Want to read more current news about the abbey on a regular basis? Sign up for our free e-newsletter BACRoads and receive updates via email! To sign up, visit www.bacroads.com, then click on the link labeled “Email,” which you’ll see on the far right side of the page underneath the aerial photo of the campus. Then, simply enter your email address in the box and you are on your way. You will need to activate the account. An activation email will be sent to the email address you provide. If you have any questions, please contact Jillian Maisano at JillianMaisano@bac.edu or (704) 461-6869.

PRAYER SUPPORT MINISTRY The Belmont Abbey Community has a team of volunteer alumni and friends all over the country who are committed to regular prayer. Prayer requests are circulated weekly by email. If you would like to volunteer to become part of our Abbey prayer circle or if you have a prayer request, please contact us at:

PrayerSupportMinistry@bac.edu Also, if you are interested in our Prayer Warrior project, matching you with our troops on active duty, please inquire at the above email address.

Winter 2012

CROSSROADS

The Magazine of Belmont Abbey College

55


SPORTS NEWS

Abbey Inducts Third Class Into Sports Hall of Fame

Pictured from left: Dr. Mike Reidy, Dr. Bill Thierfelder, David Buerkle, Angela Placona-Congelli, William Esser, Carl Bell

The greatest scorer in Belmont Abbey College men’s basketball history may not have happened without an assist from Cleveland County and the Wheeler Center. That’s what 2011 Belmont Abbey/Michael P. Reidy Athletics Hall of Fame inductee Carl Bell said after he was one of four members of that select group’s third induction class. When Bell was recruited from Reidsville to the Abbey, the Wheeler Athletics Center was barely a year old. “That new facility was a really impressive, convincing thing for me,” Bell said Saturday night after the 2011 induction ceremonies at Cramer Mountain Country Club. “Even today, when I was over there walking through it, it’s still impressive with all the new

56 CROSSROADS

offices they’ve put in there.” Bell says the Wheeler Center was the first place then-new coach Bobby Hussey took him on his recruiting visit in July 1971—this was shortly after Bell had roomed with Crest High star David Thompson during the East-West N.C. High School All-Star game in Greensboro. “Coach Hussey recruited me out of that game,” said Bell, who also considered Maryland Eastern Shore and North Carolina Central before choosing the Abbey. Hussey had coached Kings Mountain High to an impressive 65-7 record from 1968-70. That included terrific success against Thompson’s teams at Crest, even as Thompson would go on to become the player most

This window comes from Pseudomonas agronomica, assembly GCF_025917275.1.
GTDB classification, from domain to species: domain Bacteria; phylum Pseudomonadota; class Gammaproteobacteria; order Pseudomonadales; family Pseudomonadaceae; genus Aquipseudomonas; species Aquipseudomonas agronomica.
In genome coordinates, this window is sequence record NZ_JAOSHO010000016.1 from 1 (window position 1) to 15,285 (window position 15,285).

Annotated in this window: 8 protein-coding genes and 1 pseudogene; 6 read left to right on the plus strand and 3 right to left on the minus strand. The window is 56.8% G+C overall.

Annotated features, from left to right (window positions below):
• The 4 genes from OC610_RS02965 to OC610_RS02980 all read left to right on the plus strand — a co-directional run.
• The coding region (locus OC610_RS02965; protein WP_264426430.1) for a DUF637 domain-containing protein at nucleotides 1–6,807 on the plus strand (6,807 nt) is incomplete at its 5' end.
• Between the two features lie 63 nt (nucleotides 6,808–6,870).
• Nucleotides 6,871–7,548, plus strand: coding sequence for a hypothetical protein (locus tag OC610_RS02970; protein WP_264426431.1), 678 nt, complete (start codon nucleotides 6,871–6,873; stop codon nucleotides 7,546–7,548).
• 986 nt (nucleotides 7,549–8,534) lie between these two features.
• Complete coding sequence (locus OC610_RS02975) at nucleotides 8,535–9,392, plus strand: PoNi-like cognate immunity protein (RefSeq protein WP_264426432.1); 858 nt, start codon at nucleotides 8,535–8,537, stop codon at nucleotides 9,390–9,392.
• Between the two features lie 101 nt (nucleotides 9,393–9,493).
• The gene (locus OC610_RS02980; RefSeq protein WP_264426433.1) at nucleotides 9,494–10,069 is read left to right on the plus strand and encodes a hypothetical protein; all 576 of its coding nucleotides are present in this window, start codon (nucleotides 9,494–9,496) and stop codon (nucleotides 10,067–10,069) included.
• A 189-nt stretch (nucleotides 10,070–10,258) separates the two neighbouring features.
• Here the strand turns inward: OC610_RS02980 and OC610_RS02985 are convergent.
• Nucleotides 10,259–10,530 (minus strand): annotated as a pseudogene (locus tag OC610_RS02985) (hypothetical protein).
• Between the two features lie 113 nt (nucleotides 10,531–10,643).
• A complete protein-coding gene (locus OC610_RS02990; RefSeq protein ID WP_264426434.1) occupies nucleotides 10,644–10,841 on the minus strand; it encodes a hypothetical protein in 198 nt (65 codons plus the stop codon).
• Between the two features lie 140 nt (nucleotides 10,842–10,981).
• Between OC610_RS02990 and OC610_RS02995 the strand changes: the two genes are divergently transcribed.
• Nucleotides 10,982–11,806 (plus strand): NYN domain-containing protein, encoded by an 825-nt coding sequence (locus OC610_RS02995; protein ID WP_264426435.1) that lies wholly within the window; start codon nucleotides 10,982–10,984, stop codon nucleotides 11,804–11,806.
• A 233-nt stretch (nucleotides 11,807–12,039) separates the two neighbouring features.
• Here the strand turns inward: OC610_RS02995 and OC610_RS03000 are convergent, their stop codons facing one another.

The Magazine of Belmont Abbey College

regarded as the best in ACC history at N.C. State. At the Abbey, with the help of Bell in his first recruiting class, Hussey became the Crusaders’ all-time senior college men’s basketball coaching winner with a 179-111 record in 10 seasons before leaving to take the head coaching job at Davidson in 1981. Bell was remembered for those seasons as well as his special bond with Hussey. “He was a great coach and a great friend,” Bell said of Hussey. “He used me to help him recruit other players.” Some of those players were there Saturday as Bell’s former teammates Clint Bryant, Curtis Carter, Carl Kennedy and Bobby Moran were among those in attendance.

Winter 2012


SPORTS NEWS

Bell’s entire family also came for the ceremony—his wife Sherry and his daughters Timitra Wilson of Charlotte and Tara Bell of Harrisburg, Pa. Bell and his wife moved to his hometown of Reidsville six years ago after many years in Harrisburg, Pa. Coming back to this state also means Bell is eager to return to his old collegiate stomping grounds. “I hadn’t been back to the Abbey in about 15 years until this week,” said Bell, who scored 2,201 points in his career and led the Crusaders in scoring each of his four seasons. “But I intend to go to some games this season.”

… Remembers visit Another inductee who remembered their visit and decision to choose the Abbey was women’s soccer standout Angela Placona-Congelli. “I was a senior in high school who was excited about playing soccer somewhere in college,” said Congelli, now a science teacher at East Gaston High School. “I visited Belmont Abbey in February with my father and it was a

nice day and I just fell in love with the place. I’m so glad I did.” Congelli was honored as league freshman of the year, then was firstteam all-conference the next three seasons in a career that saw her rack up 52 assists and 29 assists. After her senior year, she was named conference and school women’s athlete of the year.

… Family success William Esser and David Buerkle were cousins from Lake Worth, Fla., when they came to play for longtime tennis coach Mike Reidy. Once at the Abbey, the duo became even closer and were incredibly successful in their sport. Both were allconference performers in singles and doubles, highlighted by a 10th place national ranking as doubles partners in 1995. “We were cousins, but we grew up like brothers,” Buerkle said of Esser, who was a year older than him. “I thank him for his example, his friendship and the moments we’ve

shared on and off the court.” Buerkle is now a tennis professional at Mitchell County Tennis Center in Camilla, Ga., and Esser is a partner in the law firm of Parker Poe Adams and Bernstein LLP in Charlotte.

… Presidential push Eighth-year Abbey president Dr. Bill Thierfelder spoke before the inductions about his belief in how sport and virtue can provide success on and off the field. “If a coach is not a teacher and mentor first, we’re lost,” Thierfelder said. “These coaches at Belmont Abbey College are teachers and mentors. “World class performance on the field is a virtue. But it’s only one of them. I think our teams are performing on the court and in the classroom as well as off the court.”